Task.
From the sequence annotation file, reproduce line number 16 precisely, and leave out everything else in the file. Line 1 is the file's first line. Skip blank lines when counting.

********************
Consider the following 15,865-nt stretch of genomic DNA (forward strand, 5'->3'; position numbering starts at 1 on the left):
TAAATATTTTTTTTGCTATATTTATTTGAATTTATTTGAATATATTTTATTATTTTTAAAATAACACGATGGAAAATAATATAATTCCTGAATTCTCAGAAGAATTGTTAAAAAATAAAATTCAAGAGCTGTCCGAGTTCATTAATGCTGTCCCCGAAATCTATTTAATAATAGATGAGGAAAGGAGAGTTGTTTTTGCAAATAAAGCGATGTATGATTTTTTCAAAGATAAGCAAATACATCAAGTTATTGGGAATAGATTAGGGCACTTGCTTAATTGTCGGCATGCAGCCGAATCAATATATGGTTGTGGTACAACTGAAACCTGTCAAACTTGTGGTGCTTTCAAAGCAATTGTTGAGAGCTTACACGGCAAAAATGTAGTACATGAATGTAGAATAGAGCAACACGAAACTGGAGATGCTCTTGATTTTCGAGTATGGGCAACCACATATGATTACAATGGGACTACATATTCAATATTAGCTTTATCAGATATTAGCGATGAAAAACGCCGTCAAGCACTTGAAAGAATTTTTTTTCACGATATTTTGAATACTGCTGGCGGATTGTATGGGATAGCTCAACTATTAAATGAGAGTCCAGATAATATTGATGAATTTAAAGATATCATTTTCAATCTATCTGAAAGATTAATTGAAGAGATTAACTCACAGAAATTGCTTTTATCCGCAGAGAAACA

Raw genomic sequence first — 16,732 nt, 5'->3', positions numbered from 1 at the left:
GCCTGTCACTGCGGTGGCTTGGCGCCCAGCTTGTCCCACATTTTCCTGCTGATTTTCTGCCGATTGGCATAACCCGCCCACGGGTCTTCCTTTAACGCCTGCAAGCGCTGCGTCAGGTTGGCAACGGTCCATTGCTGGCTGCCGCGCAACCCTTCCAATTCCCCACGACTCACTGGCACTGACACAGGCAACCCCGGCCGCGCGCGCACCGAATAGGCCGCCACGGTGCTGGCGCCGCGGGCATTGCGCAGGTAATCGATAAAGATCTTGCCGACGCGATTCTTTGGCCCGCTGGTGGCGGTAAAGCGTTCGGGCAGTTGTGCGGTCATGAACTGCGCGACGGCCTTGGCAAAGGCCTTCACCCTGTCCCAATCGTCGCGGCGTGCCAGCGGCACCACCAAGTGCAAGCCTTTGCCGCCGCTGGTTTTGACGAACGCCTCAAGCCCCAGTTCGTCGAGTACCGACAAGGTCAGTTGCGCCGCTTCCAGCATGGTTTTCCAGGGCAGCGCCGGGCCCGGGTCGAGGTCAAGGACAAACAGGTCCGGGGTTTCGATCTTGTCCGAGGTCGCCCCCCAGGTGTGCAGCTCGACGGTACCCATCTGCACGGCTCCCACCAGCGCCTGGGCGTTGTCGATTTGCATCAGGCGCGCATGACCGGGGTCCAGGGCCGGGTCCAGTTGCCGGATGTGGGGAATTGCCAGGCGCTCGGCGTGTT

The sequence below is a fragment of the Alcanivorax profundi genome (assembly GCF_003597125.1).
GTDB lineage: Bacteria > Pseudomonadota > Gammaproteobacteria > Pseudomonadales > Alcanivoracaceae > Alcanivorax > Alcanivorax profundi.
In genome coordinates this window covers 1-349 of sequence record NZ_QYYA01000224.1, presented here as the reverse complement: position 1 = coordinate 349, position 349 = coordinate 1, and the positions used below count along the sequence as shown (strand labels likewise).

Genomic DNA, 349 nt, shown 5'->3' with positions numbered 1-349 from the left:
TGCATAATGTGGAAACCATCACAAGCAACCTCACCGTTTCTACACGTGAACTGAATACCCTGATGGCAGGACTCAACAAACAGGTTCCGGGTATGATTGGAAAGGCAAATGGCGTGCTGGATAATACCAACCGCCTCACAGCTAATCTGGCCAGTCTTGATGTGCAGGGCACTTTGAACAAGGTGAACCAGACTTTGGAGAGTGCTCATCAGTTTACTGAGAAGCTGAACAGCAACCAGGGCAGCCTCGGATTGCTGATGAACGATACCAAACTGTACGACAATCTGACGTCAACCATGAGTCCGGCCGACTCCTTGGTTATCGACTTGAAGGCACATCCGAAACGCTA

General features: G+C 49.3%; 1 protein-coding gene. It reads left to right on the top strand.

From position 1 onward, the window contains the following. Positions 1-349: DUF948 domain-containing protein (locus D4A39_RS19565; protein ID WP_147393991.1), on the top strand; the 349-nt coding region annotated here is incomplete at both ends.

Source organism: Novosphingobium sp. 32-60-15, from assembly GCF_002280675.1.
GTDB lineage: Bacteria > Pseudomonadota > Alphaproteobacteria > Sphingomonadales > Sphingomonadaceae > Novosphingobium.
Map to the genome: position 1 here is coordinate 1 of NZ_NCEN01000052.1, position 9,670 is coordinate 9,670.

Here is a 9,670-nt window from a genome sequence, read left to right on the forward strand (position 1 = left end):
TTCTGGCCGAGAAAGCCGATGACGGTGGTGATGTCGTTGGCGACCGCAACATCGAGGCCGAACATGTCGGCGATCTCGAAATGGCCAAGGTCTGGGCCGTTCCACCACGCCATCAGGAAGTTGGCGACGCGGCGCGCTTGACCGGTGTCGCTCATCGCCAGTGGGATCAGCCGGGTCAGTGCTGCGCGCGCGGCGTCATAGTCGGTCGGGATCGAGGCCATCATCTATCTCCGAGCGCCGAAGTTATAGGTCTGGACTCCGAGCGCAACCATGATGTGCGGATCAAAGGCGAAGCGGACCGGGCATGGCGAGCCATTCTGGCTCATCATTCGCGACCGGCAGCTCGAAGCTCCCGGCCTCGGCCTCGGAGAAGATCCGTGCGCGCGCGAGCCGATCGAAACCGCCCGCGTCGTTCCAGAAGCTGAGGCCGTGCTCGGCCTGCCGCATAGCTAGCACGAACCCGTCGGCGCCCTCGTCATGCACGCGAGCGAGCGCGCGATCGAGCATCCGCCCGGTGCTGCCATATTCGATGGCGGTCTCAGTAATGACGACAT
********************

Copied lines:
TTCTGGCCGAGAAAGCCGATGACGGTGGTGATGTCGTTGGCGACCGCAACATCGAGGCCGAACATGTCGGCGATCTCGAAATGGCCAAGGTCTGGGCCGTTCCACCACGCCATCAGGAAGTTGGCGACGCGGCGCGCTTGACCGGTGTCGCTCATCGCCAGTGGGATCAGCCGGGTCAGTGCTGCGCGCGCGGCGTCATAGTCGGTCGGGATCGAGGCCATCATCTATCTCCGAGCGCCGAAGTTATAGGTCTGGACTCCGAGCGCAACCATGATGTGCGGATCAAAGGCGAAGCGGACCGGGCATGGCGAGCCATTCTGGCTCATCATTCGCGACCGGCAGCTCGAAGCTCCCGGCCTCGGCCTCGGAGAAGATCCGTGCGCGCGCGAGCCGATCGAAACCGCCCGCGTCGTTCCAGAAGCTGAGGCCGTGCTCGGCCTGCCGCATAGCTAGCACGAACCCGTCGGCGCCCTCGTCATGCACGCGAGCGAGCGCGCGATCGAGCATCCGCCCGGTGCTGCCATATTCGATGGCGGTCTCAGTAATGACGACAT